Linked by Thom Holwerda on Fri 6th Jan 2006 22:56 UTC
Privacy, Security, Encryption Open source experts have hit back at a study published by the United States Computer Emergency Readiness Team that said more vulnerabilities were found in Linux/Unix than in Windows in 2005, labelling the report misleading and confusing. The report has attracted criticism from the open source community. Linux vendor Red Hat said the vulnerabilities had been miscategorised, and so could not be used to compare the relative security of Windows and Linux/Unix platforms.
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flypig
Member since:
2005-07-13

I agree that there is always a danger that a list such as this one will be misinterpreted.

I'm just not sure how CERT could have done it differently. All they did was produce a factual list of vulnerabilities based on the information reported to them. It's just something that CERT does. They did the same thing last year, and maintain a running list as well:

http://www.us-cert.gov/cas/bulletins/index.html

Lists like this are important. It would be kind of absurd if they couldn't be produced just for fear them being badly misenterpreted by commentators!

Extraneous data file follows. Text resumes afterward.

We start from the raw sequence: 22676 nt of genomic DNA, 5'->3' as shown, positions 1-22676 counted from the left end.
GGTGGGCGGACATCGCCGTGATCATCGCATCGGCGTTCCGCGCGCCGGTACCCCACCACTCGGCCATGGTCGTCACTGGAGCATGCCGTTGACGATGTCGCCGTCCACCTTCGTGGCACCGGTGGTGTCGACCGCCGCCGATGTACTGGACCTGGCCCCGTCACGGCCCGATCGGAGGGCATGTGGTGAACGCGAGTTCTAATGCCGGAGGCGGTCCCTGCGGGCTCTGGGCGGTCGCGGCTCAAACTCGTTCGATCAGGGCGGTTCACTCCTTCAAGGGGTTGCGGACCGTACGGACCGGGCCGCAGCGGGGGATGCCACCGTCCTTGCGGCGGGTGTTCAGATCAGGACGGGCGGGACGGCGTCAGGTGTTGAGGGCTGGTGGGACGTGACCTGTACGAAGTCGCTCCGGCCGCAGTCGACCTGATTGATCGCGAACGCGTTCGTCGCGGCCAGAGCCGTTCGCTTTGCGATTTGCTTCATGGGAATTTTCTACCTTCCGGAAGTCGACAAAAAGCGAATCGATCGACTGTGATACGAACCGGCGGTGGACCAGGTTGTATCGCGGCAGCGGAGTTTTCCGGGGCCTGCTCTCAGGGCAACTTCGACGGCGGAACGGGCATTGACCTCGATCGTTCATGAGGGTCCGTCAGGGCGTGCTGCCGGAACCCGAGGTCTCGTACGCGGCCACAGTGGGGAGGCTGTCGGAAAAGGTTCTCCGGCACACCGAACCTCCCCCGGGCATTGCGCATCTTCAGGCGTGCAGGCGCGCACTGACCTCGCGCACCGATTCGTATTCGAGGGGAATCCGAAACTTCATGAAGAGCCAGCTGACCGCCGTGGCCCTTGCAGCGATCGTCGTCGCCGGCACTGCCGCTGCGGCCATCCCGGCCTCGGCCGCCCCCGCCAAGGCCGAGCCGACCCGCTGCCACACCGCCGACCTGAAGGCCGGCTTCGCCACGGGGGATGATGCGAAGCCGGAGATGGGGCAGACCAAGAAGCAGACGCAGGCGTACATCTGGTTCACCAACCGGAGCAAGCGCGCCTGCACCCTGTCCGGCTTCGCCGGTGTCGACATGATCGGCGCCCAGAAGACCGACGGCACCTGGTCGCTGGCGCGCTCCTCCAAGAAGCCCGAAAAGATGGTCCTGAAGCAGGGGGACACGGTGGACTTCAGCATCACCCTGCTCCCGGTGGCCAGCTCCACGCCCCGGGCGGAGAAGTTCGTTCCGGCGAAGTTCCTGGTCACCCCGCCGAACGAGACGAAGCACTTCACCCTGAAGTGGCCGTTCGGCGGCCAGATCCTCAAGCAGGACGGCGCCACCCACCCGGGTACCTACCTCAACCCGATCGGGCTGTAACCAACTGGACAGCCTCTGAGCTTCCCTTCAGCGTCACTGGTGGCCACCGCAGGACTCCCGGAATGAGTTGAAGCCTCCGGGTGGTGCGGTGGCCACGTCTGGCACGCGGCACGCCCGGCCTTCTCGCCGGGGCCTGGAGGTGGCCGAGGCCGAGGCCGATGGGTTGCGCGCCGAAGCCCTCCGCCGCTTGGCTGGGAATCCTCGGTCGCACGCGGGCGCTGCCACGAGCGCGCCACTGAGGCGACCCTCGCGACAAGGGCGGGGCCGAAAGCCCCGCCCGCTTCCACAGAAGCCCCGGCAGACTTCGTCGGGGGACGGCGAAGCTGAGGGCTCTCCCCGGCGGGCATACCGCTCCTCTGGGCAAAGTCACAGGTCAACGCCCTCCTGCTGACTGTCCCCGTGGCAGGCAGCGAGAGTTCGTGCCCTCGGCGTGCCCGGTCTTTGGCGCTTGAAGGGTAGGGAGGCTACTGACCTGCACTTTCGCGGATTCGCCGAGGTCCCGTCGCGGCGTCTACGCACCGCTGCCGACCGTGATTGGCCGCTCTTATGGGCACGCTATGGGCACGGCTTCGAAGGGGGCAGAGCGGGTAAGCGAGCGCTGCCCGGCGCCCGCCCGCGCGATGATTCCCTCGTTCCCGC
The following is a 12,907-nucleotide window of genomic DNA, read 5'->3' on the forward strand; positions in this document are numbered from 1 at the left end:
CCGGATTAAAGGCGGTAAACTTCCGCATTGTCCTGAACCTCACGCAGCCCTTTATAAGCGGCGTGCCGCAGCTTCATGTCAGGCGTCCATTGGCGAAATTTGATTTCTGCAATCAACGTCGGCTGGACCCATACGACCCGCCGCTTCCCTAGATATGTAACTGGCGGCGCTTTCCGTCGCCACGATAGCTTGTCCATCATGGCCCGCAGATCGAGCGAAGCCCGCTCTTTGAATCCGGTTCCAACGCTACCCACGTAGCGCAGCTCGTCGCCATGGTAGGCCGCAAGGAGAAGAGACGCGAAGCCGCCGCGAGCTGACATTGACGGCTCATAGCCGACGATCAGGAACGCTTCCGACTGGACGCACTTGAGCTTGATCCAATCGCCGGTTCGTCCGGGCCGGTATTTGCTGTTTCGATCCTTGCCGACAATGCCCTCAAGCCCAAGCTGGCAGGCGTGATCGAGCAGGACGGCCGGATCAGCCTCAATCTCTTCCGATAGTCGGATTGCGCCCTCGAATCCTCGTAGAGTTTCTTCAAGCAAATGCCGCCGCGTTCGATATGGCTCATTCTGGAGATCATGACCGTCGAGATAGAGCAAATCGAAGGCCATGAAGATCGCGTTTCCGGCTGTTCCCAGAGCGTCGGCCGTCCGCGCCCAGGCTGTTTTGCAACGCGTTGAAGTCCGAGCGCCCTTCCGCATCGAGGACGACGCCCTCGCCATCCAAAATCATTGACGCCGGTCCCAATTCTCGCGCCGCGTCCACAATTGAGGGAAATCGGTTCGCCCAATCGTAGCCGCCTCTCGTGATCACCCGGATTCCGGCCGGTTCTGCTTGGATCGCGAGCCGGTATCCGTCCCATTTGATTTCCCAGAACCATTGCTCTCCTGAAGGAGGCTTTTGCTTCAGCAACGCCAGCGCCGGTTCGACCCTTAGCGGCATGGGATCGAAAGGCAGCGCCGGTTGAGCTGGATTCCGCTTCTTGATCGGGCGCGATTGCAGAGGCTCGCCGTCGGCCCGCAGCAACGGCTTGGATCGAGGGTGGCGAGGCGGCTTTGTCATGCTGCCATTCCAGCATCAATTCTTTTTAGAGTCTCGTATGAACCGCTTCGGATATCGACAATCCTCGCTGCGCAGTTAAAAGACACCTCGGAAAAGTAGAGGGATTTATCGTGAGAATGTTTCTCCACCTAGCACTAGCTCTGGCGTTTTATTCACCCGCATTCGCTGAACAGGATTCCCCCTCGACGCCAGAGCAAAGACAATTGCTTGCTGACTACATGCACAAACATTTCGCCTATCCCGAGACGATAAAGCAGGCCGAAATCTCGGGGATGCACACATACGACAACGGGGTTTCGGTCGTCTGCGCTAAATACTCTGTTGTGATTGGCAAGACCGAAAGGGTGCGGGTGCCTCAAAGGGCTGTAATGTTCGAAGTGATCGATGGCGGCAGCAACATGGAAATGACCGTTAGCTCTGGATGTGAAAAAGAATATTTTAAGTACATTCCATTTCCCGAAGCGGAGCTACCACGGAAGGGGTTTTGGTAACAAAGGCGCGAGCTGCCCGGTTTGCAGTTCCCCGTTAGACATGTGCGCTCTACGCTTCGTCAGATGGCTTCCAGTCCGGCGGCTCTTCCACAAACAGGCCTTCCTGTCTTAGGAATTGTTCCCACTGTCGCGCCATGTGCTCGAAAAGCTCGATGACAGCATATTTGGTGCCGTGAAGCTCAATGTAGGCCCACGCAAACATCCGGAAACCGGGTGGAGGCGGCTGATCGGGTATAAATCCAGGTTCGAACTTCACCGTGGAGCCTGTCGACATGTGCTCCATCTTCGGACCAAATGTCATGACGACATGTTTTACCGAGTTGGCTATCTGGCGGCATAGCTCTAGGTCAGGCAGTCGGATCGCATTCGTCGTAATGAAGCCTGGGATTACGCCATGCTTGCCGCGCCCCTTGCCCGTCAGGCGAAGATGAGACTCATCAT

Reply Parent Score: 1

dylansmrjones Member since:
2005-10-02

Of course they should have a list. And release it.

But it doesn't help that they lump *BSDs with Linux. Several flaws are duplicates, which is the result of nothing but poor assembling of the list. They could have done better.

But no doubt CERT should keep releasing these lists, no matter how stupid journalists and bloggers tend to be.

Reply Parent Score: 1

flypig Member since:
2005-07-13

OK, fair enough, I'll go with that!

As you say, the categorisation could well have been more refined, and duplicates could have been handled differently.

Clearly the list is not really suitable for drawing any immediate statistical conclusions.

Reply Parent Score: 1